• E-bike purchase incentives: As of April 1, 2024, all Colorado residents purchasing an e-bike can receive a $450 tax credit deducted from the price of the e-bike at the time of purchase. In August 2023, low- and moderate-income Coloradans became eligible to apply for an e-bike rebate for an additional discount at the time of e-bike purchase.
  • Community-based programs: The state offers funding for local governments, non-profit organizations, and others to develop programs that increase access to e-bikes and other shared transportation options, especially for low- and moderate-income Coloradans. Key programs include the e-bike grant program and Community Accelerated Mobility Project (CAMP).


  • Widespread public transportation use prevents traffic, reduces emissions from cars, and improves air quality. The state aims to increase public transportation use in Colorado by ensuring transit systems are affordable, efficient, and easy to use, while providing local, regional, and interregional connectivity.
  • The state also has a goal to reduce emissions from transit vehicles by transitioning 1,000 public transit vehicles to zero-emission vehicles by 2030, and 100% by 2050.


  • Offering funding to transit agencies in Colorado to provide free public transportation during summer months when air quality is at its worst.
  • Providing affordable and reliable bus service connecting cities and towns across the state.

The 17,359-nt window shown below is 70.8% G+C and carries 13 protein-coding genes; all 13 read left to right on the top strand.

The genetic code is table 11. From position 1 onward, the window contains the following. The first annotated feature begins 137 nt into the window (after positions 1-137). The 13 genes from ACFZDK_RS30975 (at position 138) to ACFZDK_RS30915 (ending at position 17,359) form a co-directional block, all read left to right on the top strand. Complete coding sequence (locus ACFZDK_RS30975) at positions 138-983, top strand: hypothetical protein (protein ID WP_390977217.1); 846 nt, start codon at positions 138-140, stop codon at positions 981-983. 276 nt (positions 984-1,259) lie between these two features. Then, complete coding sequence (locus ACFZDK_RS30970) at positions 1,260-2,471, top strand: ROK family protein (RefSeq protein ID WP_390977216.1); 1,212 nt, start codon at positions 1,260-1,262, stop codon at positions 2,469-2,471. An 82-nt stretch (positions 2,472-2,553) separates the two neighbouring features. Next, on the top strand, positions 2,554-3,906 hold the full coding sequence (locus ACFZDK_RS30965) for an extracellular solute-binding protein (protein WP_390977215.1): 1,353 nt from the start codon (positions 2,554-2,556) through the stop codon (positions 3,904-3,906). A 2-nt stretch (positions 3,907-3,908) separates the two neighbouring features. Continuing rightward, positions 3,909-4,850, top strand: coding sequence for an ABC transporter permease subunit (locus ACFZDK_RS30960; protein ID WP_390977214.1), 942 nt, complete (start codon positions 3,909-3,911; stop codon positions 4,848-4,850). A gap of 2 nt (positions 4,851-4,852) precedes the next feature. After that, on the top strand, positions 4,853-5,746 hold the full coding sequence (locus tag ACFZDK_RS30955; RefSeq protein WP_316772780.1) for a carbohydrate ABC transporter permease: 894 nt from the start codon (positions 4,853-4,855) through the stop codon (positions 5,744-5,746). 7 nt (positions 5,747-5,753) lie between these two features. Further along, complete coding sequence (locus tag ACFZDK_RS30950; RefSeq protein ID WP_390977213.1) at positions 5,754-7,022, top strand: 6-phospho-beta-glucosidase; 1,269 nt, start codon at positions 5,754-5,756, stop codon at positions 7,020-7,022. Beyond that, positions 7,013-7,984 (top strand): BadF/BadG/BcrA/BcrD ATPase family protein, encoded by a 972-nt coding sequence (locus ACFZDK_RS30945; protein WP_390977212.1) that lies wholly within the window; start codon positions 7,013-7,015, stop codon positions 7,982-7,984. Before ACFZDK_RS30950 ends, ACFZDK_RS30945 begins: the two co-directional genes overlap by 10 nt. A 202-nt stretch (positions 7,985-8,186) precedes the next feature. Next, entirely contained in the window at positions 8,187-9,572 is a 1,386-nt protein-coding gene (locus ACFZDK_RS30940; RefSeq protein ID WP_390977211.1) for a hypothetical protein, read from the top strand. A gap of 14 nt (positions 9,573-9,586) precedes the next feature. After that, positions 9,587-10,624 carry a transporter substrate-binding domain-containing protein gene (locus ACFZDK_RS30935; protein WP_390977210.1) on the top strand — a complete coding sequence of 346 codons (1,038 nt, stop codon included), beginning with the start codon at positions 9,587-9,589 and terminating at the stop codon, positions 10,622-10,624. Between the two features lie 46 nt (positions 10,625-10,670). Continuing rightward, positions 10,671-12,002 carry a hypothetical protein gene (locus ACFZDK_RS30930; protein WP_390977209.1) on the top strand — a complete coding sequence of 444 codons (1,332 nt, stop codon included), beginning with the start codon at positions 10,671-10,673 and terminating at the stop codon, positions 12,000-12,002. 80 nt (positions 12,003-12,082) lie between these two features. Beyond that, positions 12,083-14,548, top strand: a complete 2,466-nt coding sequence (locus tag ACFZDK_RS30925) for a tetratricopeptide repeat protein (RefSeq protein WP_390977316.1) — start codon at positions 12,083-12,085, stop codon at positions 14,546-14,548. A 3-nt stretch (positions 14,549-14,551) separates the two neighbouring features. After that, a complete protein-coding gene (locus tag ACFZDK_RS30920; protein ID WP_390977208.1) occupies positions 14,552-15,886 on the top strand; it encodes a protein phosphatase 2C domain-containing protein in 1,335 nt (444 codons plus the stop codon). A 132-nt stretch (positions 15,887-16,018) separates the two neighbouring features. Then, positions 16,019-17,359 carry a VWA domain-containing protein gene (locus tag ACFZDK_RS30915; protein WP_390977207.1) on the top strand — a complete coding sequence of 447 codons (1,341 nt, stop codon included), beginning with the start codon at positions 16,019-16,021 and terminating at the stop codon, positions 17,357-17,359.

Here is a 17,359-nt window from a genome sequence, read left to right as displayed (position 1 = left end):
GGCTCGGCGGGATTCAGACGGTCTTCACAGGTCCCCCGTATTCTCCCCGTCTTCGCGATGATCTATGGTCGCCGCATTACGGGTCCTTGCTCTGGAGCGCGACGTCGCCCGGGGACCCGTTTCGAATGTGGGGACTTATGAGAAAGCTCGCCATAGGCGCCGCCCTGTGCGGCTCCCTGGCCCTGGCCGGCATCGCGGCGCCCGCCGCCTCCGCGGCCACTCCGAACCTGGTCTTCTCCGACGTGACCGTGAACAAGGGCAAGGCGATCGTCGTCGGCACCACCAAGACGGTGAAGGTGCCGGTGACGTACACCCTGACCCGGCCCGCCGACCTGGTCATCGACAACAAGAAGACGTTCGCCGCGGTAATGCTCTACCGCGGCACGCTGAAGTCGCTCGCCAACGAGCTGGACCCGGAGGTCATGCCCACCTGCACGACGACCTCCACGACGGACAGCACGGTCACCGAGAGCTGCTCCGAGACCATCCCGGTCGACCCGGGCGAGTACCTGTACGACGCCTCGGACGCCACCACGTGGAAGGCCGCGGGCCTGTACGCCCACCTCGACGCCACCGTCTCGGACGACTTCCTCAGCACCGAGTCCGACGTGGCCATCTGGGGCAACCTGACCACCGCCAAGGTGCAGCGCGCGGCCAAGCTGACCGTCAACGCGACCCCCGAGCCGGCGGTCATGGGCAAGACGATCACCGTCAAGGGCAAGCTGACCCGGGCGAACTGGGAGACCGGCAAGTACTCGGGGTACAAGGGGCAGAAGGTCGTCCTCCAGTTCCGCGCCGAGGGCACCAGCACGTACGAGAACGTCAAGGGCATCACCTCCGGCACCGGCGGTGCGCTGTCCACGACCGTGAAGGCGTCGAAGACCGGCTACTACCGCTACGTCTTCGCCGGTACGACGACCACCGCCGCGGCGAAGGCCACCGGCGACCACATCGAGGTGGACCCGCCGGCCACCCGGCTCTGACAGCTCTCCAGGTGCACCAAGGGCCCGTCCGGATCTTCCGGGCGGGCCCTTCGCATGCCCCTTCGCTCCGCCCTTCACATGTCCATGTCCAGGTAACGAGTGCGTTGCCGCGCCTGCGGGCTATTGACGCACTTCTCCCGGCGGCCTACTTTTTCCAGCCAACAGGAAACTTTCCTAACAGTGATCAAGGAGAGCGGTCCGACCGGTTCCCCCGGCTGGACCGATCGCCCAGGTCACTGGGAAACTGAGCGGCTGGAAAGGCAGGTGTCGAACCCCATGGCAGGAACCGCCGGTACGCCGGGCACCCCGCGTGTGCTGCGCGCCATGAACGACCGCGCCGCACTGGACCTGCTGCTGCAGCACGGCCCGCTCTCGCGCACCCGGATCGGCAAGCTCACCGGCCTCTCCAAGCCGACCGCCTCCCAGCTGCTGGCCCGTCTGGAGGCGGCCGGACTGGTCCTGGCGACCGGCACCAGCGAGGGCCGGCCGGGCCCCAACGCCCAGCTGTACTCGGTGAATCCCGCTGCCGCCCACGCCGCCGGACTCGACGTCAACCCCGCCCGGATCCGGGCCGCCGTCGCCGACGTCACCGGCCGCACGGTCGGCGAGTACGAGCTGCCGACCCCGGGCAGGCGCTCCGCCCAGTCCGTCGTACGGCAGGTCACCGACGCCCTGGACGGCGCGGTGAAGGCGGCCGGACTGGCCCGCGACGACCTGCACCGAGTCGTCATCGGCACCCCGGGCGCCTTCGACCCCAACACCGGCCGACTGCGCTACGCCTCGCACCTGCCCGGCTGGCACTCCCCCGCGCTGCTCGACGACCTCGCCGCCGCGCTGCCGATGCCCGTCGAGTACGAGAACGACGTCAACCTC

• Supporting public transit electrification planning efforts, facility upgrades, fleet motor vehicle replacement, and construction of electric motor vehicle charging and fueling infrastructure through the Clean Transit Enterprise.
  • Colorado Department of Transportation’s Bustang program provides service along I-25 and the I-70 mountain corridor, as well as service to rural areas, mountain resorts, and other attractions.
  • Supporting a mix of projects that improve access to travel options beyond single-occupancy vehicles. Along with Bustang, this includes new mobility hubs that help commuters catch the bus or connect with a carpool, as well as strategic integration of transit elements into roadway projects.
  • Building the Bus Rapid Transit projects as the State set aside $170 million to develop projects on key Denver streets: Federal Boulevard, Colorado Boulevard, and East Colfax Avenue. Rapid transit projects and improvements are also in the works between Boulder and Longmont and along CO Highway 7.
  • The Front Range Passenger Rail District is working to fund a Front Range passenger rail system. This 180-mile corridor stretches between Fort Collins, Denver, and Pueblo.